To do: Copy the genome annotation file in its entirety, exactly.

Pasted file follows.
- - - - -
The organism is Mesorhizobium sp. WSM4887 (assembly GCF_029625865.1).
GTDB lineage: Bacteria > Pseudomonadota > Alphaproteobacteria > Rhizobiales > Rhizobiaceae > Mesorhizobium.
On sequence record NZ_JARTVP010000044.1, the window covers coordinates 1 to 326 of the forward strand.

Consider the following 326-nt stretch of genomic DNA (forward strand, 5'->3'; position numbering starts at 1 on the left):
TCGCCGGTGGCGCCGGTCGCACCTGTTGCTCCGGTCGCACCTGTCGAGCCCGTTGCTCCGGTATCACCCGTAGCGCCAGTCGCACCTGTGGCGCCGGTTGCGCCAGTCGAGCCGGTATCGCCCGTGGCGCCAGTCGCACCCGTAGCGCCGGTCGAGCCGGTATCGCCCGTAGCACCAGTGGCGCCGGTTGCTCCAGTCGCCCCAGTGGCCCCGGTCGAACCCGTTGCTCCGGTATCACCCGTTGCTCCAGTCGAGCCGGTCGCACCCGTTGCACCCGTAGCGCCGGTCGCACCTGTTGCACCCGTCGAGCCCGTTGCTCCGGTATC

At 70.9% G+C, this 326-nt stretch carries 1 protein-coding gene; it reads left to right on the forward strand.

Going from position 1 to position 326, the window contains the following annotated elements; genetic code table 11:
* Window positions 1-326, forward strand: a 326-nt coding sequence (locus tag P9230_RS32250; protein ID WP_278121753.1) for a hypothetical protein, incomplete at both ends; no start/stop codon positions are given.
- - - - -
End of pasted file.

The organism is Mesorhizobium sp. WSM4887 (assembly GCF_029625865.1).
GTDB lineage: Bacteria > Pseudomonadota > Alphaproteobacteria > Rhizobiales > Rhizobiaceae > Mesorhizobium.
On sequence record NZ_JARTVP010000044.1, the window covers coordinates 1 to 326 of the forward strand.

Consider the following 326-nt stretch of genomic DNA (forward strand, 5'->3'; position numbering starts at 1 on the left):
TCGCCGGTGGCGCCGGTCGCACCTGTTGCTCCGGTCGCACCTGTCGAGCCCGTTGCTCCGGTATCACCCGTAGCGCCAGTCGCACCTGTGGCGCCGGTTGCGCCAGTCGAGCCGGTATCGCCCGTGGCGCCAGTCGCACCCGTAGCGCCGGTCGAGCCGGTATCGCCCGTAGCACCAGTGGCGCCGGTTGCTCCAGTCGCCCCAGTGGCCCCGGTCGAACCCGTTGCTCCGGTATCACCCGTTGCTCCAGTCGAGCCGGTCGCACCCGTTGCACCCGTAGCGCCGGTCGCACCTGTTGCACCCGTCGAGCCCGTTGCTCCGGTATC

At 70.9% G+C, this 326-nt stretch carries 1 protein-coding gene; it reads left to right on the forward strand.

Going from position 1 to position 326, the window contains the following annotated elements; genetic code table 11:
* Window positions 1-326, forward strand: a 326-nt coding sequence (locus tag P9230_RS32250; protein ID WP_278121753.1) for a hypothetical protein, incomplete at both ends; no start/stop codon positions are given.